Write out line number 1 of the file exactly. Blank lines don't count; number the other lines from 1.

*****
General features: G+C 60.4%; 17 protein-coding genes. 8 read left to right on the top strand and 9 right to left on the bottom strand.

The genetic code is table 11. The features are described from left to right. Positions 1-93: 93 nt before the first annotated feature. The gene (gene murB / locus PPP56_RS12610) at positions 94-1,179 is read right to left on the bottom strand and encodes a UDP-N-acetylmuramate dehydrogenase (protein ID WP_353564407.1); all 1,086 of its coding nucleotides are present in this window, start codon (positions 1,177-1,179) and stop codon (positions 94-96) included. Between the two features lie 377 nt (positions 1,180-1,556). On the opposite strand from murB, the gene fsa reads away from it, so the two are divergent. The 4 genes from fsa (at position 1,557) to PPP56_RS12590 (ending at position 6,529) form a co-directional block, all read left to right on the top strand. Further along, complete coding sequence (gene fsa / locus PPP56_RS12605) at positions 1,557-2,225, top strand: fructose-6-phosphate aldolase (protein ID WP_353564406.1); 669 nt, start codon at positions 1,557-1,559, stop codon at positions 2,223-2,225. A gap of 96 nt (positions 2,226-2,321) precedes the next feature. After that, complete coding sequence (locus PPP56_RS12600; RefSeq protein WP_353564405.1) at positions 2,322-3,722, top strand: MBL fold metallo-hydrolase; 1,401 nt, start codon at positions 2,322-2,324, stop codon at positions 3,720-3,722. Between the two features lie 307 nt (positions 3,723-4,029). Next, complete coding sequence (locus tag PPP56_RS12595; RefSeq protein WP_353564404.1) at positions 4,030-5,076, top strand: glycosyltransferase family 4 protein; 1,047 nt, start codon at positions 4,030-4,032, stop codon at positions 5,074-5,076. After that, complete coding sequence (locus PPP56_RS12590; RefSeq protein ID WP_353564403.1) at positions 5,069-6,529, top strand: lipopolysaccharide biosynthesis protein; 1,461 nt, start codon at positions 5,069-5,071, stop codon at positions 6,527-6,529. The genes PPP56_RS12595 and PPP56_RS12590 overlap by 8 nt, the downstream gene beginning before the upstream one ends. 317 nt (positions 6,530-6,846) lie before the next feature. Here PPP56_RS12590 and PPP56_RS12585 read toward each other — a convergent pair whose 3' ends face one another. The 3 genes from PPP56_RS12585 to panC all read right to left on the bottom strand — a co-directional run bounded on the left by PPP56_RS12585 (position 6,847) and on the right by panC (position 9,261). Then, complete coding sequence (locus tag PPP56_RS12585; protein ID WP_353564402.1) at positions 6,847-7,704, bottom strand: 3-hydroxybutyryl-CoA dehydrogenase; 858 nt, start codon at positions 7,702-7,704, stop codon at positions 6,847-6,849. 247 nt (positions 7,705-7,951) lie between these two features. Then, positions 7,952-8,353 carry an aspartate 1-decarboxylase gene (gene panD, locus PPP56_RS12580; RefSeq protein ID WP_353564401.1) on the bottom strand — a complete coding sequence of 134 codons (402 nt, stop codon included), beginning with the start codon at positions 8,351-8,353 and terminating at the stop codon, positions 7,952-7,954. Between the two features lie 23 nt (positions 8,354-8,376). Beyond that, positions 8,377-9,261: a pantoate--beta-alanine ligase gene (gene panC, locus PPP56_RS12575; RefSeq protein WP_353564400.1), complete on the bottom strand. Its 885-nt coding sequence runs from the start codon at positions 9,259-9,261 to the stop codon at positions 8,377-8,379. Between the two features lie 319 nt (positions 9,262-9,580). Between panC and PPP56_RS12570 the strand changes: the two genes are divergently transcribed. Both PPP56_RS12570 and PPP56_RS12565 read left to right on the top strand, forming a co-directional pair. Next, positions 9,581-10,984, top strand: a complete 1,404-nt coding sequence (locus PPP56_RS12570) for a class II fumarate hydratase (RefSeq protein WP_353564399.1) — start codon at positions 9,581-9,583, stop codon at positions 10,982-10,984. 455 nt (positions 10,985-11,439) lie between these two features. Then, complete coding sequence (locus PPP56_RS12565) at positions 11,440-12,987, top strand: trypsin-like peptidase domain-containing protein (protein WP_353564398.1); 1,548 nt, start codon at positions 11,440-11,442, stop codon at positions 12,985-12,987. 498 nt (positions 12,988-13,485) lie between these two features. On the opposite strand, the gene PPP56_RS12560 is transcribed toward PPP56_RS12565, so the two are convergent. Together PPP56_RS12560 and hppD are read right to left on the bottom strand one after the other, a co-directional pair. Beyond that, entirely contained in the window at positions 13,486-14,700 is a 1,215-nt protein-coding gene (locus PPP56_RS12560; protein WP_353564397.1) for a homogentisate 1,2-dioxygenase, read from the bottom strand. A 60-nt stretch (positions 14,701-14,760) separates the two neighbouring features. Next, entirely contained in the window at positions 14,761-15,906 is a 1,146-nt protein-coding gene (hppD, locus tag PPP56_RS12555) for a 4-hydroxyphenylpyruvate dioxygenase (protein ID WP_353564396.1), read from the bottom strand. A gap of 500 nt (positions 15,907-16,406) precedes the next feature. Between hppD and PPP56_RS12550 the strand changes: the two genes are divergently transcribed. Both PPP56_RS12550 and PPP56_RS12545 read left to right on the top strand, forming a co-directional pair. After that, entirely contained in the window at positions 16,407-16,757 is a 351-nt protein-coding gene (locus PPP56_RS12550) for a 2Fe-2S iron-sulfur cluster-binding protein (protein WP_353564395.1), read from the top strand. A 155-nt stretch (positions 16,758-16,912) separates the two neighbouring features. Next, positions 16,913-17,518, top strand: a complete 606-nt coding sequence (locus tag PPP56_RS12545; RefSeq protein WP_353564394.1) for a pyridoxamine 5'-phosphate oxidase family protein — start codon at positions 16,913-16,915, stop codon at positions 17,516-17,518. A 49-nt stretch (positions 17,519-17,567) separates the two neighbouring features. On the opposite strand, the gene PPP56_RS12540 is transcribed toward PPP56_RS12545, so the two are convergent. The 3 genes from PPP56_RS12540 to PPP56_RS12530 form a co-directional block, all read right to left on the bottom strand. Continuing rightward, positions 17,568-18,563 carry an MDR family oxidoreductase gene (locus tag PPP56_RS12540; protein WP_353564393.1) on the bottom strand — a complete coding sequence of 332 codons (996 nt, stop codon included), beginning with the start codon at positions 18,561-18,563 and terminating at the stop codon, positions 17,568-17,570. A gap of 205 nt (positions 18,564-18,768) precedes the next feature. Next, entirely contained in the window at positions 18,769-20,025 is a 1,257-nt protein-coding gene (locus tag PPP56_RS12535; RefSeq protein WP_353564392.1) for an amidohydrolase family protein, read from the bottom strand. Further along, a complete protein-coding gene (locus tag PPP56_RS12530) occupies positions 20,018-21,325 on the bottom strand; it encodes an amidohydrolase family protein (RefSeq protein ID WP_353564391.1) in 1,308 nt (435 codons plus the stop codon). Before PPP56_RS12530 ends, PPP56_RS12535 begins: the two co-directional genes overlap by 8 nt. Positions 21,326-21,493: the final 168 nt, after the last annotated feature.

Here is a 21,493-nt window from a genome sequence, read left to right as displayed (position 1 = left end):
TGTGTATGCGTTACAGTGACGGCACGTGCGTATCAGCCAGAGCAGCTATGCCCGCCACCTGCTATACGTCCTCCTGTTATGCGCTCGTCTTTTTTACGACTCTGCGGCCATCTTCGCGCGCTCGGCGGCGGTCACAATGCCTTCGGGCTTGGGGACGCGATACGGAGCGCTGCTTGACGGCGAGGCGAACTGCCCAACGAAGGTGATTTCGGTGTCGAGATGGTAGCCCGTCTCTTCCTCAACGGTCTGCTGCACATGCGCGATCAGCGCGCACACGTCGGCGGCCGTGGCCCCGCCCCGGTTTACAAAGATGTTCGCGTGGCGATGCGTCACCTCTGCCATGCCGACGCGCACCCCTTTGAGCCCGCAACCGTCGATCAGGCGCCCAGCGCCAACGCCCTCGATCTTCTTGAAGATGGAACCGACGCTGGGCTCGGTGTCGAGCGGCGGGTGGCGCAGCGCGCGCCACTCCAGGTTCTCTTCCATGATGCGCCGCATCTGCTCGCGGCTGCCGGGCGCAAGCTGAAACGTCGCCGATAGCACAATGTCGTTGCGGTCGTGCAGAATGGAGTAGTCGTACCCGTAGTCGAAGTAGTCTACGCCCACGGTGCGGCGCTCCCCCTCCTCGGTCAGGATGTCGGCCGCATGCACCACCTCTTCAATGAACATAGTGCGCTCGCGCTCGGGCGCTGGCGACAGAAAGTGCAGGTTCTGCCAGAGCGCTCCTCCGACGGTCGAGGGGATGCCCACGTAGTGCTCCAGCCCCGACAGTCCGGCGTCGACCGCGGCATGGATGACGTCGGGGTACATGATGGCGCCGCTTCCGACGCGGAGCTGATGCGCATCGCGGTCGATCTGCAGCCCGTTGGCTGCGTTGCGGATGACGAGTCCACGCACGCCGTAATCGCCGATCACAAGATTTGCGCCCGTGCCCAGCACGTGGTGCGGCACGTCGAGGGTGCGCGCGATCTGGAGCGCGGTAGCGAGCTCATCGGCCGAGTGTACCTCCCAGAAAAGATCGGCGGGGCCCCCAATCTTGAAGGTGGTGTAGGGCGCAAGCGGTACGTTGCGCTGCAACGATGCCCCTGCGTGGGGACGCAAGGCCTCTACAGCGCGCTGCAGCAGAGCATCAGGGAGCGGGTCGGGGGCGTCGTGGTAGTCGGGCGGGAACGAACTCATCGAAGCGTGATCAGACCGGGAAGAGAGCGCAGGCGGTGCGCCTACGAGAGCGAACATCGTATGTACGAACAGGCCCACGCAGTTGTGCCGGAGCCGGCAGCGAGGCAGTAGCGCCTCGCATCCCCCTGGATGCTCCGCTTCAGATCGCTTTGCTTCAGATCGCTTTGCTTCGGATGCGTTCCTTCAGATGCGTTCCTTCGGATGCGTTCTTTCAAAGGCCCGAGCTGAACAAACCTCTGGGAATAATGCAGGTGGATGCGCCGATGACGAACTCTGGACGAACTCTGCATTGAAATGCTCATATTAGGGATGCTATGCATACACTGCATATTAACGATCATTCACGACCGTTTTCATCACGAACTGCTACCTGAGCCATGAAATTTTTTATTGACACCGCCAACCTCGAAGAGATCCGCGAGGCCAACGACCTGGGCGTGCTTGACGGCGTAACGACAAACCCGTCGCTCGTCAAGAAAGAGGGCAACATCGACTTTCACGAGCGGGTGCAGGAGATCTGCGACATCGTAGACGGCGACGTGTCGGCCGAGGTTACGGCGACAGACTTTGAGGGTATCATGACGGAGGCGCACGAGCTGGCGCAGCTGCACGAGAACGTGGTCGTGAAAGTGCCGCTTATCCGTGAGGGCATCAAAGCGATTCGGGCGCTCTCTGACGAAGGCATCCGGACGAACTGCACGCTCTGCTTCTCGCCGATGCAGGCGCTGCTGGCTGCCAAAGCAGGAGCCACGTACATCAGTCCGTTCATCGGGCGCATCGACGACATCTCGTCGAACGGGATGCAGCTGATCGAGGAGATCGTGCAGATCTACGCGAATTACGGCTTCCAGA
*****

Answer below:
General features: G+C 60.4%; 17 protein-coding genes. 8 read left to right on the top strand and 9 right to left on the bottom strand.